The truth however is that the difference between the PDP and any of the major opposition parties is just like the difference between twelve and one dozen. For instance, on the main grouse on which the PDP splintered – lack of internal party democracy – the worst culprit in this regard appears to be the defunct Action Congress of Nigeria (A.C.N.), now the senior partner in the newly formed APC, where an oligarchical group would unilaterally decide who would fly the party’s flag at any election, often based on the candidate’s Awoist or NADECO credentials. How many of the opposition parties have ever had the national chairman or BOT chairman of their parties changed through an election? And which of the parties can therefore morally call out the others on matters of internal party democracy?

Another important question is how the PDP crisis will impact on our political space. While it is still early days, what can be conjectured following what fellow Daily Trust columnist Adamu Adamu once called the ‘Obasanjonisation’ of Jonathan, is that the PDP and the presidency will mimic the Obasanjo style and fight venomously back a la Obasanjo. The Ota Farmer had a knack of combining brute force with extreme cunning. The PDP, perhaps in cahoots with the presidency, has already shown it would follow the Obasanjo line by ensuring that security agencies sealed off the proposed secretariat of the nPDP, just as Obasanjo did in 2006 when a splinter faction from the PDP under Chief Solomon Lar and Alhaji Shuaibu Oyedokun opened a factional office in Mabushi, Abuja. Again if the Presidency and the Bamangar Tukur faction of the party were to follow the Obasanjo template, the real fight back would only commence after the two factions have ‘reconciled’. Obasanjo developed a strategy of luring his opponents to lower their guards through phantom reconciliations and then delivering deadly political uppercuts when such opponents have been lured into a false sense of security. I foresee a short term strategy of the PDP using a combination of co-optation, exclusion and wielding the big stick to factionalize the Baraje group. Eventually if the PDP itself does not atrophy – and I don’t see this seriously happening- it will move against anyone associated with the new faction. In essence the ‘New PDP’ should know it has crossed the proverbial Rubicon and must finish the fight it started or its leading members will be seriously bruised as the PDP and an Obasanjonised Jonathan fight back.  However whether the nPDP has the capacity to ‘fight to finish’ in our type of society where everyone seems to have a price tag remains to be seen.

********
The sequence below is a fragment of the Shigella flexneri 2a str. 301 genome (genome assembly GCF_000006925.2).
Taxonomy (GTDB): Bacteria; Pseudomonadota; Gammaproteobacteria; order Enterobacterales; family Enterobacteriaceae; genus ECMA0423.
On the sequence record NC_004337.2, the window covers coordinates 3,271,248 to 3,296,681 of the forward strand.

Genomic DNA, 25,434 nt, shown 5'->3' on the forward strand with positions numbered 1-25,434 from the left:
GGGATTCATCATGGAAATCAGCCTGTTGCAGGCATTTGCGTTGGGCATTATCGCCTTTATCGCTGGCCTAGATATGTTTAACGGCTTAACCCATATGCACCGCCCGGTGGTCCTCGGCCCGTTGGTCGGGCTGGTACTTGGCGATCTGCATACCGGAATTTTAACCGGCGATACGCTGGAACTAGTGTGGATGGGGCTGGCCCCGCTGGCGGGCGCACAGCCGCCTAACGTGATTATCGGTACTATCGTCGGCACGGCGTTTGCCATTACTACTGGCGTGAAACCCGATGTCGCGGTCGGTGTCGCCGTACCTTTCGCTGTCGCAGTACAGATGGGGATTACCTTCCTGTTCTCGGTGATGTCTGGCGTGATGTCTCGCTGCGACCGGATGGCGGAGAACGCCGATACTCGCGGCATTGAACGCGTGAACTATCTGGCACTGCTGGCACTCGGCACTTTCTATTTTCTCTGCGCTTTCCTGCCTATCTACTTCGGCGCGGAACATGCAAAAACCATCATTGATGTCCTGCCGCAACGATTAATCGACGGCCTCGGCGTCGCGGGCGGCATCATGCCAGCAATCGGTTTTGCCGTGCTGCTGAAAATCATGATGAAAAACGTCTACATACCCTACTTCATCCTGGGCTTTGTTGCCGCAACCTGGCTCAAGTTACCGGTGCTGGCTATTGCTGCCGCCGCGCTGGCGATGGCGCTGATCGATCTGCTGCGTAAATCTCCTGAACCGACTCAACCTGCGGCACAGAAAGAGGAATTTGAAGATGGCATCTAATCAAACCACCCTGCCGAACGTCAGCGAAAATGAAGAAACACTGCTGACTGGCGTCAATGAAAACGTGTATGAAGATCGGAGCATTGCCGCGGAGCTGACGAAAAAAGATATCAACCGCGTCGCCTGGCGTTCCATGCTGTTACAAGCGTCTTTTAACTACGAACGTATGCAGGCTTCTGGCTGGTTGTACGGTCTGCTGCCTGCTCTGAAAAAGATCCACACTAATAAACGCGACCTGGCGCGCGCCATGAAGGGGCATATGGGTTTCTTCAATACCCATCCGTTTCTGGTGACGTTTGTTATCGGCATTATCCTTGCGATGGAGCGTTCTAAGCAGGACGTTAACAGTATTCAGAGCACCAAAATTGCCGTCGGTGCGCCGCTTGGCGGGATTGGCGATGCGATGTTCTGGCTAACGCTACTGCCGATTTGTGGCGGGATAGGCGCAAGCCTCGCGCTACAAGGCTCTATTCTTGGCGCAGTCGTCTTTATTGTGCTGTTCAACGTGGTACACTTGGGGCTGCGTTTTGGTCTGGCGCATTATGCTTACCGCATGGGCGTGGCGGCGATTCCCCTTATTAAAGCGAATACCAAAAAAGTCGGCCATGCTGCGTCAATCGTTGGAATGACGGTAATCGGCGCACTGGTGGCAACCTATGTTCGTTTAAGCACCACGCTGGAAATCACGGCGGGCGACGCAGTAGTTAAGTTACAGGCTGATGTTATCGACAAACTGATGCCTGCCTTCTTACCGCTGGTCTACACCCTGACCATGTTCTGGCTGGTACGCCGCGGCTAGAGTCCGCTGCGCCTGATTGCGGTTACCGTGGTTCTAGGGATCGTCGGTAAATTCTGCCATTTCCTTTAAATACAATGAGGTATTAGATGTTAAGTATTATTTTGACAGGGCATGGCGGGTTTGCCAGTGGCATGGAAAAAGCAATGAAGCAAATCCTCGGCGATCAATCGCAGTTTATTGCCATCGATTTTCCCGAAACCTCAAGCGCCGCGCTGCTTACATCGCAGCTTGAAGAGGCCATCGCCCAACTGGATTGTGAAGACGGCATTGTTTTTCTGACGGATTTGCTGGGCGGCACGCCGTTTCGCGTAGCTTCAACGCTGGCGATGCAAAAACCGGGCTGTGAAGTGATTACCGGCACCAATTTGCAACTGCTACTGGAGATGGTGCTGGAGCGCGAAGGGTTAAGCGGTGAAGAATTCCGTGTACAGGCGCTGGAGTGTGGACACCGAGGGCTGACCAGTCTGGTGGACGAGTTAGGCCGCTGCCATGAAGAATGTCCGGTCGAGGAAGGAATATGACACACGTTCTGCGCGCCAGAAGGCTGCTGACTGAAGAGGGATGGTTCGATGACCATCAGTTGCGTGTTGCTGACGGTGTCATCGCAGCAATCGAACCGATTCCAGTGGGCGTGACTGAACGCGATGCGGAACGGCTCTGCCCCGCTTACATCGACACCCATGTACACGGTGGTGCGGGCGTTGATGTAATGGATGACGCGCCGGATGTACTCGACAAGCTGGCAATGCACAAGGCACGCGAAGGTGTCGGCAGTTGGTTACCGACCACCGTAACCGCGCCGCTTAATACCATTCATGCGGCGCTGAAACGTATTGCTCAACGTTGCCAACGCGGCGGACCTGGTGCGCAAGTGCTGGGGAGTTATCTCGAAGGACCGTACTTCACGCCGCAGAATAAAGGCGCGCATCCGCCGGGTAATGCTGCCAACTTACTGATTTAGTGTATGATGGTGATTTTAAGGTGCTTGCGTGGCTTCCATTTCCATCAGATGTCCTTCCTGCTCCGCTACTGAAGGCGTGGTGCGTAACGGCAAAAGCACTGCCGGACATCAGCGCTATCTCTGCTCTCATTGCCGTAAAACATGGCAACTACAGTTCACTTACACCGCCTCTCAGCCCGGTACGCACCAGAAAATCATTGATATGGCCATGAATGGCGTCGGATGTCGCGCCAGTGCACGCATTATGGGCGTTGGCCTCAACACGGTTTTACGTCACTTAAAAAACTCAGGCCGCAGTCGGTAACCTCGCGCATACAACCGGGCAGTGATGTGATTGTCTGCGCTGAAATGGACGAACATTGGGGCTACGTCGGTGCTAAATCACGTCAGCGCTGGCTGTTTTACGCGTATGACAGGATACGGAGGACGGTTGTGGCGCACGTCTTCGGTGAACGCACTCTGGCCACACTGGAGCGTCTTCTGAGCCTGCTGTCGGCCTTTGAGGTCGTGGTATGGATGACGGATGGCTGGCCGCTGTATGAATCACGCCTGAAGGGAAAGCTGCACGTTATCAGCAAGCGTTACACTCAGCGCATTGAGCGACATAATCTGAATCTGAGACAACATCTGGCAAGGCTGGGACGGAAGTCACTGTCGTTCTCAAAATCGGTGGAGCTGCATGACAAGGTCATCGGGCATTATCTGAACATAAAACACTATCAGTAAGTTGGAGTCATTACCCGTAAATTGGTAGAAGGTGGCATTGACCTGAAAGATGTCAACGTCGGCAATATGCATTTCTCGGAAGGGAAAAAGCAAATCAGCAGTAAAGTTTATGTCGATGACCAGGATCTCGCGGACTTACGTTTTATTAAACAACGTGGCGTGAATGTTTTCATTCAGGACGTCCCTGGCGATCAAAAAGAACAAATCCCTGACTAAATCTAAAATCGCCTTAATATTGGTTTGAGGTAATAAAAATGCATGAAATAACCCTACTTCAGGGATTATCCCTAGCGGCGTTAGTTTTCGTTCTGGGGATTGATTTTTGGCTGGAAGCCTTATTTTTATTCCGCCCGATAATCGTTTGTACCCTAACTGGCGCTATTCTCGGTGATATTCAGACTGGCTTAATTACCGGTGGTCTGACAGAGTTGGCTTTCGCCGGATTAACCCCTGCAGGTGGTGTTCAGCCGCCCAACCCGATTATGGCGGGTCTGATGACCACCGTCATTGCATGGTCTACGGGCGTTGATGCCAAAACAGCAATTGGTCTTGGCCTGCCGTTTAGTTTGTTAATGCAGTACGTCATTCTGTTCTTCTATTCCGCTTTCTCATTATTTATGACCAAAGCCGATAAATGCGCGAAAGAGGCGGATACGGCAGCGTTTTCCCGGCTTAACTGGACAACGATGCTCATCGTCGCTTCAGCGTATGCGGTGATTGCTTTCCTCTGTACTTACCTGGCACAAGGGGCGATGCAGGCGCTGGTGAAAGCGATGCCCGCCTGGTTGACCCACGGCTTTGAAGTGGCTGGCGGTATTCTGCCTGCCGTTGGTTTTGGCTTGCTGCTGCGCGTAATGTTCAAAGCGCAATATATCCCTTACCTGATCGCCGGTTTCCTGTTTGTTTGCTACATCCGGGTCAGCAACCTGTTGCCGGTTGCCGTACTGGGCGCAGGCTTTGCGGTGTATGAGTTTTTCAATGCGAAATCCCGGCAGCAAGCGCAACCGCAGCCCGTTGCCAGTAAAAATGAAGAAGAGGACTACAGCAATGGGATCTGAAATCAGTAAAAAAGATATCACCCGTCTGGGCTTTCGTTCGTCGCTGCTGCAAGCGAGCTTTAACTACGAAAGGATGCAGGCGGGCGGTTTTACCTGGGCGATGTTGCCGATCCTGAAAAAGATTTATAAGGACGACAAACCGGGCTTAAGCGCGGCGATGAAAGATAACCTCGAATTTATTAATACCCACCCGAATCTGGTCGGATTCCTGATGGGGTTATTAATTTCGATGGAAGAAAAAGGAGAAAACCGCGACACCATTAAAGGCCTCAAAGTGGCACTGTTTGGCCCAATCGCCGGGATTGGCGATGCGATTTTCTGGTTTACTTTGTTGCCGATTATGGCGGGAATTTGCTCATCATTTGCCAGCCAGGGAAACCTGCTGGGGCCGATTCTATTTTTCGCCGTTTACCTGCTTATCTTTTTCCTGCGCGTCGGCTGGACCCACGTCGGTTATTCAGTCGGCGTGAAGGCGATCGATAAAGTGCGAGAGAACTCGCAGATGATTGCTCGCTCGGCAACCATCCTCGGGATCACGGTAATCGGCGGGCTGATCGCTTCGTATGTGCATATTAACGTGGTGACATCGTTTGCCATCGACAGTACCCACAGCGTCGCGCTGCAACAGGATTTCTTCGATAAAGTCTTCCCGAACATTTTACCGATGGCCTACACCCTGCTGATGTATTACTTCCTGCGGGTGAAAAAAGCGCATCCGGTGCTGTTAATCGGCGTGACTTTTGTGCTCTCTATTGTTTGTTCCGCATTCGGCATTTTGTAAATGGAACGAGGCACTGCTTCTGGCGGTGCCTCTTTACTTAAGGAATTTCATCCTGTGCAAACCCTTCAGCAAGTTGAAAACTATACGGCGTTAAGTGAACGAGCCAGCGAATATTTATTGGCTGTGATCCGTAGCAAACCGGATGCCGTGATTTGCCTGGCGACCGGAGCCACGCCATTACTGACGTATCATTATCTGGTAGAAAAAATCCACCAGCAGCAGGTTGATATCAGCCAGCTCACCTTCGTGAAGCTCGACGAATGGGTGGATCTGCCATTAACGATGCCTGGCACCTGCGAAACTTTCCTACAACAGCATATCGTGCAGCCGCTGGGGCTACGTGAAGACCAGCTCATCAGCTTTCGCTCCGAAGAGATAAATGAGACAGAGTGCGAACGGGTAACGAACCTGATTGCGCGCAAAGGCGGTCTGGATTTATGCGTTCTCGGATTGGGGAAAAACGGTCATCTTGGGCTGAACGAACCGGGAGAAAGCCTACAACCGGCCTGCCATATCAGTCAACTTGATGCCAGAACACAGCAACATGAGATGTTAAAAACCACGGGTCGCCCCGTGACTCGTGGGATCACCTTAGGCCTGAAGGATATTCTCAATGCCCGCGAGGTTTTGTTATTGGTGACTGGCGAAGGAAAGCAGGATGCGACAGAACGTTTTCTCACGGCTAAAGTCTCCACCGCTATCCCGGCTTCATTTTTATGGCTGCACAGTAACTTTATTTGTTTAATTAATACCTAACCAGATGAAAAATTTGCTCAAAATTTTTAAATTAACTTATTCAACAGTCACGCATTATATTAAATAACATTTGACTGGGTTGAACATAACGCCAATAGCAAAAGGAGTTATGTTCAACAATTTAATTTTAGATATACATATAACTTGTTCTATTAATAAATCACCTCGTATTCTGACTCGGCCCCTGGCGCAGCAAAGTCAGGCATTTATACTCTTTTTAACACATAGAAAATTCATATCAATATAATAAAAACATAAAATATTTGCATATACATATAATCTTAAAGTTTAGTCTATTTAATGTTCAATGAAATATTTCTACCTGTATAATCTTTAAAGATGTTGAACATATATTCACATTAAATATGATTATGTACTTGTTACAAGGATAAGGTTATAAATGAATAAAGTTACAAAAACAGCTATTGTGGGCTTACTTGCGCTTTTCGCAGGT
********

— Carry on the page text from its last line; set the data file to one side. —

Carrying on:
Again just as Obasanjo moved against many of his political benefactors, I won’t be surprised if some aides of the presidency move against Obasanjo who has already been accused of igniting the fire – and dare heavens to break loose. If this happens, this is really where the PDP crisis will have serious implications. Obasanjo may not be the darling of his Yoruba kinsmen but as they say in my village, it is only when you molest a madman that you will realize he/she has brothers, sisters and relatives.

Another issue that remains to be seen is how the nPDP will interface or wriggle out of the current efforts to box it into the politics of the country’s fault lines and the unfinished politics of zoning and power rotation from the 2011 elections. What appears obvious is that the circumstances that birthed the New PDP cannot be divorced from the aggressive permutations for 2015. I would worry if the New PDP came about on the eve of the 2015 elections because the passion will be hot going into elections, with high potentials for election violence. But with some clear two years before the elections, the passions will have been settled, the PDP will either have reformed or atrophied and the leaders of the walkout will either have been dealt with (Nigerian style) or firmly ensconced in a new party, where they will necessary get as much as they give in terms of verbal exchanges and contestation of ideas.